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VW Polo Bluemotion review

The new VW Polo Bluemotion beats the Toyota Prius in the eco stakes. But at what cost? Read our review to find out.

"The Bluemotion looks like a normal car, and drives like one too"

What is it?
The VW Polo Bluemotion sets a new benchmark for eco cars. Its tiny three-cylinder 75hp 1.2-litre TDI engine returns a whopping 85.5mpg and emits just 87g/km of carbon dioxide – that’s two g/km less than the forthcoming Toyota Prius MkIII. To help the engine sip as little fuel as possible, the Bluemotion features longer gear ratios, to keep revs to a minimum; VW’s start-stop system, which does exactly what it says on the tin; and an intelligent alternator, which only operates at full capacity when you’re coasting or braking

What does it look like?
The Bluemotion is all about efficiency, so the exterior of the standard Polo has received a number of tweaks. It has a smoother, more aerodynamic front bumper and grille, and the underbody is clad in plastic. The suspension has been lowered by 10mm too, and the 15-inch alloys are wrapped in some hard, low rolling resistance tyres. But to be honest, if you’re not looking for the detail changes, you’d be hard pressed to tell the Bluemotion Polo apart… badges aside of course.

What’s it like inside?
On the inside, it’s pretty much standard VW Polo. The Bluemotion gets lots of blue trim scattered around, but apart from that, there’s very little change from a Polo elsewhere in the range. And that means that you don’t have to scrimp on the toys, which is part of the Bluemotion philosophy of not forcing you to compromise on kit for being green; climate control and sat nav will be available when the car arrives next spring.

What’s it like to drive?

Although the Polo’s engine is a tiddler, the unit has enough torque to haul the Polo along, as long as you keep the engine at around 2,000rpm. The longer gear ratios take a little getting used to too. But once you’re up to speed with driving Bluemotion-style, helped by trusting the little shift light which encourages you to stay in lower gears, conservation of momentum becomes the name of the game.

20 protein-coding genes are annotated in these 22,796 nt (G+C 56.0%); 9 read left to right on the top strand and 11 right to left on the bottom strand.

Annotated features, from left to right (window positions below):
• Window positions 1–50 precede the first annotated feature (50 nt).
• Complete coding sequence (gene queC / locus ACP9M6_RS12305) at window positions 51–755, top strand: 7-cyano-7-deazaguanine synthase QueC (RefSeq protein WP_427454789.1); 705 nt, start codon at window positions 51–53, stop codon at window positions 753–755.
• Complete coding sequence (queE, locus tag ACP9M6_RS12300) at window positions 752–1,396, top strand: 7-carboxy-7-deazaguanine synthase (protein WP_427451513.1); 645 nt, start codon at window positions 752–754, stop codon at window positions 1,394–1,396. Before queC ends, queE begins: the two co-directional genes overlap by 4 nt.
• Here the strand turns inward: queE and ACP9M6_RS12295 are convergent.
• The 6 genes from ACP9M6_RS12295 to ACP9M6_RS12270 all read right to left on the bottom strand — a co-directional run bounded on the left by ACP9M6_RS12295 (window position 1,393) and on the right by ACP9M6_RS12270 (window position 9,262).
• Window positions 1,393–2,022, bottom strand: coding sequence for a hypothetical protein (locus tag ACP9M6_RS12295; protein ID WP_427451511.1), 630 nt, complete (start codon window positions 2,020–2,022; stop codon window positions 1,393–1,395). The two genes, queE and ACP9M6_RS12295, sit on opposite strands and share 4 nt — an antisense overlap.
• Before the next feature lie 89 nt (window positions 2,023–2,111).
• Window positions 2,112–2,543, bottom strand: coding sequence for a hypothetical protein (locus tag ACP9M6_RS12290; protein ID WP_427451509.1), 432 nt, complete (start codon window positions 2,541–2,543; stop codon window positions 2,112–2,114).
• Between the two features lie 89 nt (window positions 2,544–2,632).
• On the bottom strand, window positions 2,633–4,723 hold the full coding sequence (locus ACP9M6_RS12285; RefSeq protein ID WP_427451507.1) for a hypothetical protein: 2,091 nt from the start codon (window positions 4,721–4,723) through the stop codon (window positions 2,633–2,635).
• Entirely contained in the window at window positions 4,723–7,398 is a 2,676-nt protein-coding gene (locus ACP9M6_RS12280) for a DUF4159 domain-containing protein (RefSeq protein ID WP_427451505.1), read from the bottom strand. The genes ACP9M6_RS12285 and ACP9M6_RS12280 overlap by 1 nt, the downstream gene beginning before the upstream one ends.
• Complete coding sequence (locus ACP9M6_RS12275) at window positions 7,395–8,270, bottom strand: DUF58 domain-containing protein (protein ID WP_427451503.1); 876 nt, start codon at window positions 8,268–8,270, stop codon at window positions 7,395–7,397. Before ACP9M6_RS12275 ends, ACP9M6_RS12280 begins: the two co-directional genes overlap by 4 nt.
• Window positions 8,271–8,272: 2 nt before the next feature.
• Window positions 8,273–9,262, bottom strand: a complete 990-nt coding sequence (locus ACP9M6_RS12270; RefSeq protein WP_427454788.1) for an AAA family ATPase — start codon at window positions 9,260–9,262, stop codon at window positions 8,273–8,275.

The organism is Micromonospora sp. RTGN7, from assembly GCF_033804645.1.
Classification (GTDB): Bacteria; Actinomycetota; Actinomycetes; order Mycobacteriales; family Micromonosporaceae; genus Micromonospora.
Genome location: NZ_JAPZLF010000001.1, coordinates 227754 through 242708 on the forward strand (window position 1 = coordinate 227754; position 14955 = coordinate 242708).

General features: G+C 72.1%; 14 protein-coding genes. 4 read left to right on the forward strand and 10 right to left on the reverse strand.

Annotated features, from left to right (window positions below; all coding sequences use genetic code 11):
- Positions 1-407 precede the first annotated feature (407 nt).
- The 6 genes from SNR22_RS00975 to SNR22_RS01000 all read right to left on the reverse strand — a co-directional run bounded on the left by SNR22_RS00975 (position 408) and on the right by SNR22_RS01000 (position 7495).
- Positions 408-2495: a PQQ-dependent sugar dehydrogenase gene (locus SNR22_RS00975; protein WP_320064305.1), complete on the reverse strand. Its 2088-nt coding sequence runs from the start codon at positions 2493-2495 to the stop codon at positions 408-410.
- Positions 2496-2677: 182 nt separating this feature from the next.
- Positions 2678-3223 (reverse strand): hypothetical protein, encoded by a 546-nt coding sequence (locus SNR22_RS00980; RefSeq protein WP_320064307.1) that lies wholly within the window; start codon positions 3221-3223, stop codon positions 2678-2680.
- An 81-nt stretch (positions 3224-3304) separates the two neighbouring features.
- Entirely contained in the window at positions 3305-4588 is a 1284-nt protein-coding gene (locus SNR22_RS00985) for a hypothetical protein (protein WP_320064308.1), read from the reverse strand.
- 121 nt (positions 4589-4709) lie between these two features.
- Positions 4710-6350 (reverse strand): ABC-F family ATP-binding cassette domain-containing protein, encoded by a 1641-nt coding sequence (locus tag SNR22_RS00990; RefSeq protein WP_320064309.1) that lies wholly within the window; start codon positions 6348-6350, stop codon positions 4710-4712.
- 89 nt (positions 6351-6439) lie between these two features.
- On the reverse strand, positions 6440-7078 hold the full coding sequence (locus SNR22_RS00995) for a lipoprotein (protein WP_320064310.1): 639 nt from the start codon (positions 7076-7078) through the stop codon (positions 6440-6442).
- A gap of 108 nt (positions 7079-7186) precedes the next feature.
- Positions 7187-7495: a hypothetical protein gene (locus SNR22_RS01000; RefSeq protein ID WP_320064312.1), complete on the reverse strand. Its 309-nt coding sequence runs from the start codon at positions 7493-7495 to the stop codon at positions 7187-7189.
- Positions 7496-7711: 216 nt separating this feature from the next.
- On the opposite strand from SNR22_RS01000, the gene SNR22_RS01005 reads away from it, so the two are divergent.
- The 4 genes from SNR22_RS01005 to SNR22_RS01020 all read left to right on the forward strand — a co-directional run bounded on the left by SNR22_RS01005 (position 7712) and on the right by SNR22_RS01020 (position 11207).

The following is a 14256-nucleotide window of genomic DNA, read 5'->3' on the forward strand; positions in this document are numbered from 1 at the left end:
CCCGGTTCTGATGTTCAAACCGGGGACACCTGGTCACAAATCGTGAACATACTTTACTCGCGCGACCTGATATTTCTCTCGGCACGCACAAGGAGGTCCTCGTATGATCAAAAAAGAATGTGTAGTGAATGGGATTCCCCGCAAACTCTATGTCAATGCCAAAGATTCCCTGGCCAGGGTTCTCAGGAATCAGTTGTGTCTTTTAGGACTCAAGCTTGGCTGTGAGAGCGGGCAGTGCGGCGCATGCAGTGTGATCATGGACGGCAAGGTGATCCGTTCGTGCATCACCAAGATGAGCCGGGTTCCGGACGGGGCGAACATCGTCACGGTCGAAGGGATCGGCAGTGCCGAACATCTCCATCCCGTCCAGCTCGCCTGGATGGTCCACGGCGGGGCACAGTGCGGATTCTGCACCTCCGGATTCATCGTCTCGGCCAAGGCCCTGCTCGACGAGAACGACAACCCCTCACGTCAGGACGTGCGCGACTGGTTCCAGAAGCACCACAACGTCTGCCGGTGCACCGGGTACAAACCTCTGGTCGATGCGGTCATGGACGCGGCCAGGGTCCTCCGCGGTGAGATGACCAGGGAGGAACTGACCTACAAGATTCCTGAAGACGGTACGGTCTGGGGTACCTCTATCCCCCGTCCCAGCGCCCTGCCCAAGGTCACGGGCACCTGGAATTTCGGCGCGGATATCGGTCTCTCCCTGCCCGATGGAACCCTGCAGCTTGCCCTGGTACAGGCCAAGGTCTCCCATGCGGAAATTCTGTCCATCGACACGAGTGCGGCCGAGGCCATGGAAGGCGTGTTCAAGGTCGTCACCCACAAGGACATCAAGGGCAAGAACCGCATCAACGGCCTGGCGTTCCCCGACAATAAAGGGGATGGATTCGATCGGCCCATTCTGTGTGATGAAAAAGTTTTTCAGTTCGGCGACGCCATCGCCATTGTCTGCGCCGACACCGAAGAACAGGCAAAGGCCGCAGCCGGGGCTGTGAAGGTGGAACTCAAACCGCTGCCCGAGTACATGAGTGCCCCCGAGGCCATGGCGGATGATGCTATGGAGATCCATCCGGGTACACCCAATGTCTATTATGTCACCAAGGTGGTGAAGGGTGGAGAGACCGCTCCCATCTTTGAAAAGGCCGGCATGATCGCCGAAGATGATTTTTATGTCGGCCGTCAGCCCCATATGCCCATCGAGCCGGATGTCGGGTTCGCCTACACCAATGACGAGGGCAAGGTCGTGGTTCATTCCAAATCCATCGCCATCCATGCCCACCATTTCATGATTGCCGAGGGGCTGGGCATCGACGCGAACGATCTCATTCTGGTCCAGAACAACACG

I only got chance to drive the Polo briefly, but the design and engineering changes that have been made to the Bluemotion really work - 60mpg easy to achieve on the trip computer, and 70mpg’s not difficult. Impressive stuff.

Downsides are that the engine isn’t exactly the last word in quietness or refinement, but its eco ability makes up for that. The low rolling resistance tyres make the ride a little harder too.

Verdict

When the VW Polo Bluemotion goes on sale next spring, it’ll be Europe’s greenest car with an internal combustion engine. And that’s a pretty impressive claim for a supermini that still offers the quality feel, stylish looks and impressive kit list of the regular Polo. Obviously there are slight trade-offs with the ride and refinement, but if you’re in the market for an eco car as your everyday motor buying a Bluemotion is a total no-brainer, as it involves so few compromises to own one.

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Car Specs - VW Polo Bluemotion

Engine:1.2-litre diesel, 75hp
0-62mph:12.5 seconds (est)
Top speed:115mph (est)
Economy/emissions:85.6mpg/87g/km CO2
Price/On sale £13,000 (est)/2010

We rate:
Great eco credentials...
Minimal compromise

We slate:
Harsh ride
Refinement compromised

Rating: Image removed.

by Bryce Richards

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Richard is a former editor of Carbuyer, as well as sister site DrivingElectric.com, and he's now Deputy Editor at Auto Express. Having spent a decade working in the automotive industry, he understands exactly what makes new car buyers tick.

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